The stuff of life is plastic. At the same time this stuff never forgets. Mould it as you will, the old memories persist. All manner of horses, from ton Shires to dwarf Shetlands, have been bred up and down from those first wild ponies domesticated by primitive man. Yet to this day man has not bred out the kick of the horse. And I, who am composed of those first horse-tamers, have not had their red anger bred out of me.
I am man born of woman. My days are few, but the stuff of me is indestructible. I have been woman born of woman. I have been a woman and borne my children. And I shall be born again. Oh, incalculable times again shall I be born; and yet the stupid dolts about me think that by stretching my neck with a rope they will make me cease.
Yes, I shall be hanged . . . soon. This is the end of June. In a little while they will try to befool me. They will take me from this cell to the bath, according to the prison custom of the weekly bath. But I shall not be brought back to this cell. I shall be dressed outright in fresh clothes and be taken to the death-cell. There they will place the death-watch on me. Night or day, waking or sleeping, I shall be watched. I shall not be permitted to put my head under the blankets for fear I may anticipate the State by choking myself.
Always bright light will blaze upon me. And then, when they have well wearied me, they will lead me out one morning in a shirt without a collar and drop me through the trap. Oh, I know. The rope they will do it with is well-stretched. For many a month now the hangman of Folsom has been stretching it with heavy weights so as to take the spring out of it.
Yes, I shall drop far. They have cunning tables of calculations, like interest tables, that show the distance of the drop in relation to the victim’s weight. I am so emaciated that they will have to drop me far in order to break my neck. And then the onlookers will take their hats off, and as I swing the doctors will press their ears to my chest to count my fading heart-beats, and at last they will say that I am dead.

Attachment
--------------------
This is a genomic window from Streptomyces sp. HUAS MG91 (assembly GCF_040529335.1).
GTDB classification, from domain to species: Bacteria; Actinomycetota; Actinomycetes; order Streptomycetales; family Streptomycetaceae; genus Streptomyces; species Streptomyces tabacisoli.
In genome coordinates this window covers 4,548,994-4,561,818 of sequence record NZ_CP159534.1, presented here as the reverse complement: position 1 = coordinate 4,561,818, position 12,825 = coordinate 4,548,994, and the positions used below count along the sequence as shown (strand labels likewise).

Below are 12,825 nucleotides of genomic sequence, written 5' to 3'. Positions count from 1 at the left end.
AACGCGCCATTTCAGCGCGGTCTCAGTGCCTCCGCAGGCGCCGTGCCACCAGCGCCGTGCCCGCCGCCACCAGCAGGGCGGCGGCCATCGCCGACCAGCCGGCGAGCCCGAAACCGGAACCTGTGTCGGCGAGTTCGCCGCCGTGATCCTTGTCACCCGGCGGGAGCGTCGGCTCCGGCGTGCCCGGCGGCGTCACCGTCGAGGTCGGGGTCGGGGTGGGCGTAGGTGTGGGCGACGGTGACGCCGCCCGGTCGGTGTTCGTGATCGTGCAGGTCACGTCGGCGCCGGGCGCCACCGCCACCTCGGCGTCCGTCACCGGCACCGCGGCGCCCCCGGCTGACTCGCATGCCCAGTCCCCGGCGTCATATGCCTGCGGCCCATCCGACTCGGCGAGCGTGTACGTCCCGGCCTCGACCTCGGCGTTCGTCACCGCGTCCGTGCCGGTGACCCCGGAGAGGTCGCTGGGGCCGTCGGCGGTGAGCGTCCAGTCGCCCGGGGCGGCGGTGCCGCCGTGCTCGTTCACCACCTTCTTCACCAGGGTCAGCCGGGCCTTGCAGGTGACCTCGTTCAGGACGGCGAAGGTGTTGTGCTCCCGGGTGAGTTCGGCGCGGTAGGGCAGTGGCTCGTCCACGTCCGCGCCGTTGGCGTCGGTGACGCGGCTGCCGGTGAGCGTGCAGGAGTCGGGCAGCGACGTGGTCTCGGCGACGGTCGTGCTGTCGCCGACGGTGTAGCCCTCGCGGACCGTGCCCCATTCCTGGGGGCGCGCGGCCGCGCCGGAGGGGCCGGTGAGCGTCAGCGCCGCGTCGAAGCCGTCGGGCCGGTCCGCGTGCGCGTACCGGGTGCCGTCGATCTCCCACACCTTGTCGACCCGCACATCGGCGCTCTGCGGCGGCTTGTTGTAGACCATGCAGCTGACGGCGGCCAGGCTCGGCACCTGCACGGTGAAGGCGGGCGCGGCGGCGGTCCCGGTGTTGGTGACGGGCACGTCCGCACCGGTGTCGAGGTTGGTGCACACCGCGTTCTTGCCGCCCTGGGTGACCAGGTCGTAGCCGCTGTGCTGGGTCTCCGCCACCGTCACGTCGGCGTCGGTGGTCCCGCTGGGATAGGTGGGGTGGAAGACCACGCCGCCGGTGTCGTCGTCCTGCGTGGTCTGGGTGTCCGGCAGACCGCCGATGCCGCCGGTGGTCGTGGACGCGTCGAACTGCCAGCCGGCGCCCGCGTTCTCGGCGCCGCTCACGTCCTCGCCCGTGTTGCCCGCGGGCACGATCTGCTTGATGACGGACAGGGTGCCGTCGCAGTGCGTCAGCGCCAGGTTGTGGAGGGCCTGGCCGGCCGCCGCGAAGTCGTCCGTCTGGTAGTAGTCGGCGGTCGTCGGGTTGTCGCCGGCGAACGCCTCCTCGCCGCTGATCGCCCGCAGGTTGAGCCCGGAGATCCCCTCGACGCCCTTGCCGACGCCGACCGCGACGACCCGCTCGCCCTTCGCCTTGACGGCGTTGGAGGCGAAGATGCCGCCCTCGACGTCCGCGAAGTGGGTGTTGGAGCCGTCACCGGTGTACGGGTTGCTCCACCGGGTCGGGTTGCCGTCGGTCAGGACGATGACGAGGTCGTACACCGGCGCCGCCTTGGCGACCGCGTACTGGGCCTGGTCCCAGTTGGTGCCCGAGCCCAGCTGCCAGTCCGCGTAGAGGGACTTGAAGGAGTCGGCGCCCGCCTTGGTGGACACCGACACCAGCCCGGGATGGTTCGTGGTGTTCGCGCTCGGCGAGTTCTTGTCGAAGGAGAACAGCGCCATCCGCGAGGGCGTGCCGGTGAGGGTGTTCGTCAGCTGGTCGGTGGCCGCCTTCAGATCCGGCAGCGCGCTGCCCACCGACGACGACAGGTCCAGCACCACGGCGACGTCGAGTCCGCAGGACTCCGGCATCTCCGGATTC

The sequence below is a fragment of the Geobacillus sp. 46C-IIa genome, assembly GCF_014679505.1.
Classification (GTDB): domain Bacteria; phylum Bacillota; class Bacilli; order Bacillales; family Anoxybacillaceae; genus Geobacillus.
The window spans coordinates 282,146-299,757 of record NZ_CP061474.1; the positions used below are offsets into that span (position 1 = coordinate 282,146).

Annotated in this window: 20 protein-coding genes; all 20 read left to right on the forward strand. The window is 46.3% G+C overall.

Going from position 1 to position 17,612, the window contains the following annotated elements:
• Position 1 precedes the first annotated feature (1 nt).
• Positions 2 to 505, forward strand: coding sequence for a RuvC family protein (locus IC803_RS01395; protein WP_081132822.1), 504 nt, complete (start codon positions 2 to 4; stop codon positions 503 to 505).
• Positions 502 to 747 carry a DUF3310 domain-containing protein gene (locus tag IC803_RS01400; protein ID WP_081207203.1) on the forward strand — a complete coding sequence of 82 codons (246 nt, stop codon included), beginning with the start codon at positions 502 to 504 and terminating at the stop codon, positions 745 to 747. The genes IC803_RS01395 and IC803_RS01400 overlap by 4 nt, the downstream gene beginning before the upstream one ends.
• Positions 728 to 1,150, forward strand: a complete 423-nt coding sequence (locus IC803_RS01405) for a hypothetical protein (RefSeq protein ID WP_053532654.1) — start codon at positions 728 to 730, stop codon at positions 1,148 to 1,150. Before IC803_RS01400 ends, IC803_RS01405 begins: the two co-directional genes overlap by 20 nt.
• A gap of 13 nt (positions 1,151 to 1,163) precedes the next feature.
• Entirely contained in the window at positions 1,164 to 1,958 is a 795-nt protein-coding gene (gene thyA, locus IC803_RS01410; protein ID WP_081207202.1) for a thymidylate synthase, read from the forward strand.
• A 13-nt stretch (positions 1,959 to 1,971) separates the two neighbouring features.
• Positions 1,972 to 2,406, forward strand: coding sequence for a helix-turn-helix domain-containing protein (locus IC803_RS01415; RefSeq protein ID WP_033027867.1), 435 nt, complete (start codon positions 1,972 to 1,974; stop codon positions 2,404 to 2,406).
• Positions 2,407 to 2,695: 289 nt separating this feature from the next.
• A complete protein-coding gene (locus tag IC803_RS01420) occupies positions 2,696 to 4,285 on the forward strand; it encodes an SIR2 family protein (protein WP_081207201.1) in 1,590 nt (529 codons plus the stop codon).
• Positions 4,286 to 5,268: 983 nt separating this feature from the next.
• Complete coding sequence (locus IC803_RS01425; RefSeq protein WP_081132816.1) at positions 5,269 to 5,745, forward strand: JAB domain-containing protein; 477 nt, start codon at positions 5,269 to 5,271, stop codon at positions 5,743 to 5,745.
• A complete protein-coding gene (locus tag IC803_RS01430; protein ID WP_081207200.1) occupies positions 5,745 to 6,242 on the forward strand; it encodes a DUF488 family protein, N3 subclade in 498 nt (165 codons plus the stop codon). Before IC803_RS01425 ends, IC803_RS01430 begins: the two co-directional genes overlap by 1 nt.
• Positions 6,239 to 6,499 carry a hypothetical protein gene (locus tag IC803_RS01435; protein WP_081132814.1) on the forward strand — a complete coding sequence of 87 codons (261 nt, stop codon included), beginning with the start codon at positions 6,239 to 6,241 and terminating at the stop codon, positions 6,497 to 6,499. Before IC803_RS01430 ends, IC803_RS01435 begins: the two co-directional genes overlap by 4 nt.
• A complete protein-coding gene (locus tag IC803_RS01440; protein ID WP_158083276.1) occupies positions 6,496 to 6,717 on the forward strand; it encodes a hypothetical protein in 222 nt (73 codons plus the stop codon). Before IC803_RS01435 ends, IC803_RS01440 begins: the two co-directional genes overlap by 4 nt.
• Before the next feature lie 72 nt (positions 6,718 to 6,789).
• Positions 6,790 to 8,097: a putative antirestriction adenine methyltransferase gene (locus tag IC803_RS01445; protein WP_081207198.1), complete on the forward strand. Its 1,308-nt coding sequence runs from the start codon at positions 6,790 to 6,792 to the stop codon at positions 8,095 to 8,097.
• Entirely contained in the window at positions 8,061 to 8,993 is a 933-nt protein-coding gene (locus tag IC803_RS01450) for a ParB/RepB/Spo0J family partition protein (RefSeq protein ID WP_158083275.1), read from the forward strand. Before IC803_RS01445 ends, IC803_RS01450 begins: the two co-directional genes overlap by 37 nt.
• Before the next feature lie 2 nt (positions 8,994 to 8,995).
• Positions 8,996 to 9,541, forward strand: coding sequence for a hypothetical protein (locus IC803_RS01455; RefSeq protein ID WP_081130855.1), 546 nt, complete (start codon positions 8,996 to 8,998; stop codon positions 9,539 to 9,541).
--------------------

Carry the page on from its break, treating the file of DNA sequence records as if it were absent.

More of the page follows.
It is grotesque. It is the ridiculous effrontery of men-maggots who think they can kill me. I cannot die. I am immortal, as they are immortal; the difference is that I know it and they do not know it.
Pah! I was once a hangman, or an executioner, rather. Well I remember it! I used the sword, not the rope. The sword is the braver way, although all ways are equally inefficacious. Forsooth, as if spirit could be thrust through with steel or throttled by a rope!
Next to Oppenheimer and Morrell, who rotted with me through the years of darkness, I was considered the most dangerous prisoner in San Quentin. On the other hand I was considered the toughest—tougher even than Oppenheimer and Morrell. Of course by toughness I mean enduringness. Terrible as were the attempts to break them in body and in spirit, more terrible were the attempts to break me. And I endured. Dynamite or curtains had been Warden Atherton’s ultimatum. And in the end it was neither. I could not produce the dynamite, and Warden Atherton could not induce the curtains.